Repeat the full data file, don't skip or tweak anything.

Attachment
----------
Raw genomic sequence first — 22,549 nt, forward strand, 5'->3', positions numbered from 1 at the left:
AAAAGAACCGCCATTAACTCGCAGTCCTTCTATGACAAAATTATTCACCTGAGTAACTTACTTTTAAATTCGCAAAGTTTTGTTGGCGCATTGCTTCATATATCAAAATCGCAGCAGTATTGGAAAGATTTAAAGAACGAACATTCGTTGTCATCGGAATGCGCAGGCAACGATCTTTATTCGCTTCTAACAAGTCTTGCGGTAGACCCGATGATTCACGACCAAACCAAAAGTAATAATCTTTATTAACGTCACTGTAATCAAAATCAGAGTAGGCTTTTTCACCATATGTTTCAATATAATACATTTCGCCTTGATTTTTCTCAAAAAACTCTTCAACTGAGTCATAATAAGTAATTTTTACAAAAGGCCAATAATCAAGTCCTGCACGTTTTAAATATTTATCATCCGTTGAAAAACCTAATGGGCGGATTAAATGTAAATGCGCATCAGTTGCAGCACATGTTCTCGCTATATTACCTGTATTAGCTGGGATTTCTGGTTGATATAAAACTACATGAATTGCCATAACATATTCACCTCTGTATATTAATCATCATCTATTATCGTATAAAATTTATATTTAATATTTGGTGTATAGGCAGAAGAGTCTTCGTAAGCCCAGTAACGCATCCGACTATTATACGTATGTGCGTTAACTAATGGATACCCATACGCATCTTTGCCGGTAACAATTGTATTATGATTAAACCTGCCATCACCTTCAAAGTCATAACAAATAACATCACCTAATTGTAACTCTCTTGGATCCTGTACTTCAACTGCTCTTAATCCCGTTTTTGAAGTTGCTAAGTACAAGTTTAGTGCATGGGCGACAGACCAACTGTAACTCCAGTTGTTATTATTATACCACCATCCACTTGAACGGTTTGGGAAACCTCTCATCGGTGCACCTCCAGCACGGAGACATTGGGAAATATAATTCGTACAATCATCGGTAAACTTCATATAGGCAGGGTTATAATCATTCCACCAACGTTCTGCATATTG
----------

Raw genomic sequence first — 22,549 nt, forward strand, 5'->3', positions numbered from 1 at the left:
AAAAGAACCGCCATTAACTCGCAGTCCTTCTATGACAAAATTATTCACCTGAGTAACTTACTTTTAAATTCGCAAAGTTTTGTTGGCGCATTGCTTCATATATCAAAATCGCAGCAGTATTGGAAAGATTTAAAGAACGAACATTCGTTGTCATCGGAATGCGCAGGCAACGATCTTTATTCGCTTCTAACAAGTCTTGCGGTAGACCCGATGATTCACGACCAAACCAAAAGTAATAATCTTTATTAACGTCACTGTAATCAAAATCAGAGTAGGCTTTTTCACCATATGTTTCAATATAATACATTTCGCCTTGATTTTTCTCAAAAAACTCTTCAACTGAGTCATAATAAGTAATTTTTACAAAAGGCCAATAATCAAGTCCTGCACGTTTTAAATATTTATCATCCGTTGAAAAACCTAATGGGCGGATTAAATGTAAATGCGCATCAGTTGCAGCACATGTTCTCGCTATATTACCTGTATTAGCTGGGATTTCTGGTTGATATAAAACTACATGAATTGCCATAACATATTCACCTCTGTATATTAATCATCATCTATTATCGTATAAAATTTATATTTAATATTTGGTGTATAGGCAGAAGAGTCTTCGTAAGCCCAGTAACGCATCCGACTATTATACGTATGTGCGTTAACTAATGGATACCCATACGCATCTTTGCCGGTAACAATTGTATTATGATTAAACCTGCCATCACCTTCAAAGTCATAACAAATAACATCACCTAATTGTAACTCTCTTGGATCCTGTACTTCAACTGCTCTTAATCCCGTTTTTGAAGTTGCTAAGTACAAGTTTAGTGCATGGGCGACAGACCAACTGTAACTCCAGTTGTTATTATTATACCACCATCCACTTGAACGGTTTGGGAAACCTCTCATCGGTGCACCTCCAGCACGGAGACATTGGGAAATATAATTCGTACAATCATCGGTAAACTTCATATAGGCAGGGTTATAATCATTCCACCAACGTTCTGCATATTG